In the latter part of 2021, community women rugby leaders in the Philippines reconnected through Grassroots to Global (G2G). G2G is an initiative supported by ChildFund Rugby and delivered by rugby unions across the globe to connect young grassroots rugby leaders to examine key barriers that prevent girls and women from joining or staying in rugby, and to identify key drivers that boost participation and retention. Grassroots to Global looks critically at exclusion in all forms, in support of sustained participation in rugby. 

In the Philippines, G2G was hosted by the Philippine Rugby Football Union (PRFU) in partnership with ChildFund Rugby. 30 women rugby leaders from across the country participated in the forums. Not only did they get to plan out how they can encourage more women and girls to get into rugby by creating a safe and inclusive environment, they were also able to revitalise their passion for the sport after a long hiatus.

“We’re being led by passion because we’re really passionate about the sport and we want to share that passion with other girls. If we feel empowered, we also want them to feel empowered through rugby,” said G2G participant Ish Lanzar of the Makati Mavericks in an interview with World Rugby.

Even after lockdown restrictions had been lifted, the women of G2G in the Philippines continued their advocacy for women and girls in rugby and even carried it to an international platform. During Rugby World Cup 2021, a Philippines G2G representative flew to New Zealand to meet with G2G members from other countries: community leaders from Laos, Vietnam, Cambodia, Brazil, Mexico, USA, New Zealand, Fiji, Samoa, Cook Islands, Australia and Kenya. The Grassroots to Global Connect Forum brought women together to identify and challenge barriers to community participation in rugby. The forum also strengthened the community leaders’ global network of women in rugby.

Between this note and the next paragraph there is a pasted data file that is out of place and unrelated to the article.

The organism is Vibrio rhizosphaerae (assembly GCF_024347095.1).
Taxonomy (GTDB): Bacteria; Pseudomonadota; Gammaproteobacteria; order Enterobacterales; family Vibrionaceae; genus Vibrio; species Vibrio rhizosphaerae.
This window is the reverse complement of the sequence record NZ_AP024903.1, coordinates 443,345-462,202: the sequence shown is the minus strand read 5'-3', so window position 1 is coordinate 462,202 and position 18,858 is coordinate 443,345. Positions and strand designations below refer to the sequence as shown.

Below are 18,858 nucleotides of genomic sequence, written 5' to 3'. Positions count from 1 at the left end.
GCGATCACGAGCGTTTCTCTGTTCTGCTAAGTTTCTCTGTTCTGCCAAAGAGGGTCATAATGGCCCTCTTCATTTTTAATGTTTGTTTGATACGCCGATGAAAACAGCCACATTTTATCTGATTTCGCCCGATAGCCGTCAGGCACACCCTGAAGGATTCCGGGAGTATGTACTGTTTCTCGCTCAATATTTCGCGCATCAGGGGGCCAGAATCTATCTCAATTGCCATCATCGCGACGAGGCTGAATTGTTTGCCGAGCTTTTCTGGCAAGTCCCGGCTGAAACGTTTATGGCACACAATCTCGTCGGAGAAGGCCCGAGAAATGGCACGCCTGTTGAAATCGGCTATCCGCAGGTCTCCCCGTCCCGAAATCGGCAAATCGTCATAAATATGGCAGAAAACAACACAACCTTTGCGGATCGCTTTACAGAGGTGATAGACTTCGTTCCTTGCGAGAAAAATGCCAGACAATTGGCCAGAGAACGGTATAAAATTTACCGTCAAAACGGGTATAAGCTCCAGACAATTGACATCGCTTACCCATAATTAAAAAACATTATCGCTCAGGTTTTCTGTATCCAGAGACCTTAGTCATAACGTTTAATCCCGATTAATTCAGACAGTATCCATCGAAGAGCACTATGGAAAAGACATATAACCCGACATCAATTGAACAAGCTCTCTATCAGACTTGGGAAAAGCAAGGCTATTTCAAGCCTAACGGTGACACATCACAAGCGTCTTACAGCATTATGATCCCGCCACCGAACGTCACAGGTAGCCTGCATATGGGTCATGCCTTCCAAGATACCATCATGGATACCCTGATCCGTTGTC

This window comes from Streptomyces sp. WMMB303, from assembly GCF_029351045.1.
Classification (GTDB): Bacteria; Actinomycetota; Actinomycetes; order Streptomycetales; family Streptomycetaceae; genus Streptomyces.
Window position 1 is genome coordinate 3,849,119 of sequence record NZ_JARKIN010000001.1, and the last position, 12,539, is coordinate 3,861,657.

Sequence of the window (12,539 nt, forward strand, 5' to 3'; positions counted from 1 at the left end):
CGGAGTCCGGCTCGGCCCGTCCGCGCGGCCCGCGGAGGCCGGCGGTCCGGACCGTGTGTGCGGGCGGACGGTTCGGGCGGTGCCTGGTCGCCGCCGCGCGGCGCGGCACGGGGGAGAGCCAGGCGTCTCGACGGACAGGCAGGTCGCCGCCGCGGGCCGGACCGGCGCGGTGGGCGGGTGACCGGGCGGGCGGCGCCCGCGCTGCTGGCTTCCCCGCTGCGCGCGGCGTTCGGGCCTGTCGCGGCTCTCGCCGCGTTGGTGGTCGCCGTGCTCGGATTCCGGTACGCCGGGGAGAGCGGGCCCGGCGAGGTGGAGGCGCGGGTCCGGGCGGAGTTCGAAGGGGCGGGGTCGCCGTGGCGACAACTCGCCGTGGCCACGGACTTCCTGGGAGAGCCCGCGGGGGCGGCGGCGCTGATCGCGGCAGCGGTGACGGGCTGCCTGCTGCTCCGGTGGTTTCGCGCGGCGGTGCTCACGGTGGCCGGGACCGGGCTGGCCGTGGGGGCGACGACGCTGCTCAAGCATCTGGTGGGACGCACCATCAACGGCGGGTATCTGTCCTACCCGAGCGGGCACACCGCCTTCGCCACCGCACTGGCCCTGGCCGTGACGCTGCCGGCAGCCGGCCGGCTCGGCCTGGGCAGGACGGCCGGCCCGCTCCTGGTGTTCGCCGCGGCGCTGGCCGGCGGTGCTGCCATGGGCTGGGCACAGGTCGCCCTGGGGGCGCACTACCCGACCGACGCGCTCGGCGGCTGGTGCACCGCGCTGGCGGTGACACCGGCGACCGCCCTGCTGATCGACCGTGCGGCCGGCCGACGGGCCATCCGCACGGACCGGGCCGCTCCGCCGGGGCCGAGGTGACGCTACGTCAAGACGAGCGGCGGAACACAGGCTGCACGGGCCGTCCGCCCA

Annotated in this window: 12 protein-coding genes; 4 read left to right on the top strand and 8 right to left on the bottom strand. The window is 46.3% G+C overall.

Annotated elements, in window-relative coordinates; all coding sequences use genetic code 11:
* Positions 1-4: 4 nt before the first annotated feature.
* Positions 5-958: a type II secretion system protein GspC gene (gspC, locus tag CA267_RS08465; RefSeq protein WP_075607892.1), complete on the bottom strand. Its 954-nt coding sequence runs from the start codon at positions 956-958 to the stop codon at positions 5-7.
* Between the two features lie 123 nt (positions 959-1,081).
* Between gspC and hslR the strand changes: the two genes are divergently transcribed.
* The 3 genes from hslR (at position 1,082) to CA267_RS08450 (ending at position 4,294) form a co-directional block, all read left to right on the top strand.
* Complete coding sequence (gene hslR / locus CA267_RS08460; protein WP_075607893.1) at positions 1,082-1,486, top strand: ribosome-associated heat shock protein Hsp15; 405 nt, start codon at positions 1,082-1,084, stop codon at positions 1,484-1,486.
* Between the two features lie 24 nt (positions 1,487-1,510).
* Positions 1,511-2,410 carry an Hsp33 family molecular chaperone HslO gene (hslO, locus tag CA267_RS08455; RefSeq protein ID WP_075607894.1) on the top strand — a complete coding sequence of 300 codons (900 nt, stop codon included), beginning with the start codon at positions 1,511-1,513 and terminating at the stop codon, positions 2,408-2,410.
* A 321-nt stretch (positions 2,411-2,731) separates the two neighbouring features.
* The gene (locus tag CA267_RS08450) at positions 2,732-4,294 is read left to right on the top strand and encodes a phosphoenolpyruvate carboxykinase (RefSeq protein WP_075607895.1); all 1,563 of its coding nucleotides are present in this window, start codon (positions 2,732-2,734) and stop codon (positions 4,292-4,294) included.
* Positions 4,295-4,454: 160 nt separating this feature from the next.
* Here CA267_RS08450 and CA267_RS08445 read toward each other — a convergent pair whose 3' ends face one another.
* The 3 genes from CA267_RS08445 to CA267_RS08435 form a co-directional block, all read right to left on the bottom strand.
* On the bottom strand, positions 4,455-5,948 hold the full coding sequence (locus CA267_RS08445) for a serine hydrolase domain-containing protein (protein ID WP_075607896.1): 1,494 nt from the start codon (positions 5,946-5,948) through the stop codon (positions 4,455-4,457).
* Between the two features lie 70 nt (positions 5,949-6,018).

Back in the Philippines, the work and the resourcefulness of the rugby community during the pandemic had inspired more young people to get into the sport. Before the pandemic, rugby participation in the country amounted to 1,838, but after the lockdown restrictions, rugby participation shot up to 3,123in 2023, and this momentum continues.

In the first week of January this year, PRFU organised their biggest coach training to date. 45 youth coaches from Albay, Metro Manila, and Negros Occidental converged in Talisay City in the island of Negros. The coaches were from the Albay Vulcans, Manila Nomads Club, and the Negros Island Rugby Club, under PRFU and ChildFund Rugby’s Club Champions project. The new coaches were trained by Pass It Back-certified educators.

“As with other countries who faced challenges over the years, the rugby community in the Philippines  stepped up and faced them head on. Through the pandemic and even through a devastating typhoon, they found ways to continue empowering children and youth, and to make an impact on their communities through rugby,” said Chris Mastaglio, ChildFund Rugby Director. “The importance of building strong community around sport cannot be overlooked – young women involved in rugby in the Philippines have shown an example of what is possible under challenging circumstances to keep vulnerable young people engaged, supported and learning through rugby.”